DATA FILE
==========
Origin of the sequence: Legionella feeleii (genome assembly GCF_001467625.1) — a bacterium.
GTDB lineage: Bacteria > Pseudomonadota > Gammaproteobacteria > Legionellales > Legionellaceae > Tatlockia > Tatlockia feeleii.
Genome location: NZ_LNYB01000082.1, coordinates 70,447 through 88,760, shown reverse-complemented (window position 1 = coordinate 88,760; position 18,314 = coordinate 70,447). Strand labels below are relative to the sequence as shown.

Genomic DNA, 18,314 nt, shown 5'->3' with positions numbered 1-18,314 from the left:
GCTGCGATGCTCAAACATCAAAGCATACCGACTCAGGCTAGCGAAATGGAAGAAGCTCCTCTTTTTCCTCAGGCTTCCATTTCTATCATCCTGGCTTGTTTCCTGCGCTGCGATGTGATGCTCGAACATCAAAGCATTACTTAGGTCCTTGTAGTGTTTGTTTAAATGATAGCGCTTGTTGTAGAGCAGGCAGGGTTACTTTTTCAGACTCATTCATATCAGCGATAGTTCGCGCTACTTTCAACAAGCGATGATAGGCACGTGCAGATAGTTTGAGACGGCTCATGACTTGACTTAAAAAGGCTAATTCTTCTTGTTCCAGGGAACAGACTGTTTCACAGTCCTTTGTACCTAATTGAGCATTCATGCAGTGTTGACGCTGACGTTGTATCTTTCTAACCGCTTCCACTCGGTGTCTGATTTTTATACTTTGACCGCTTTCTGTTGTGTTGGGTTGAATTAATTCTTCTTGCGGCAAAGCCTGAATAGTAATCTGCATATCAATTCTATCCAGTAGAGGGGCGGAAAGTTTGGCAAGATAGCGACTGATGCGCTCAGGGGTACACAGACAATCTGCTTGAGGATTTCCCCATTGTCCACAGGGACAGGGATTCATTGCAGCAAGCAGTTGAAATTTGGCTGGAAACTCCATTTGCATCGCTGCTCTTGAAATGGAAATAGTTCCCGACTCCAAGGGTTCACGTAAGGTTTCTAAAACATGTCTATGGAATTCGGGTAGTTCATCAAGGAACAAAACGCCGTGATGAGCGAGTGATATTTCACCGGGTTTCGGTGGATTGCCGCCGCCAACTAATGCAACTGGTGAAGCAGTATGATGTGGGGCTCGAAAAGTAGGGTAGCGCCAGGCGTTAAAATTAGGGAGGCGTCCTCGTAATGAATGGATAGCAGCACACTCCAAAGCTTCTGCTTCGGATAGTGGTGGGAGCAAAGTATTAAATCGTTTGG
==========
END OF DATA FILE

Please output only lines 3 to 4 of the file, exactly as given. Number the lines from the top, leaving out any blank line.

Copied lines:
Genome location: NZ_LNYB01000082.1, coordinates 70,447 through 88,760, shown reverse-complemented (window position 1 = coordinate 88,760; position 18,314 = coordinate 70,447). Strand labels below are relative to the sequence as shown.

Genomic DNA, 18,314 nt, shown 5'->3' with positions numbered 1-18,314 from the left: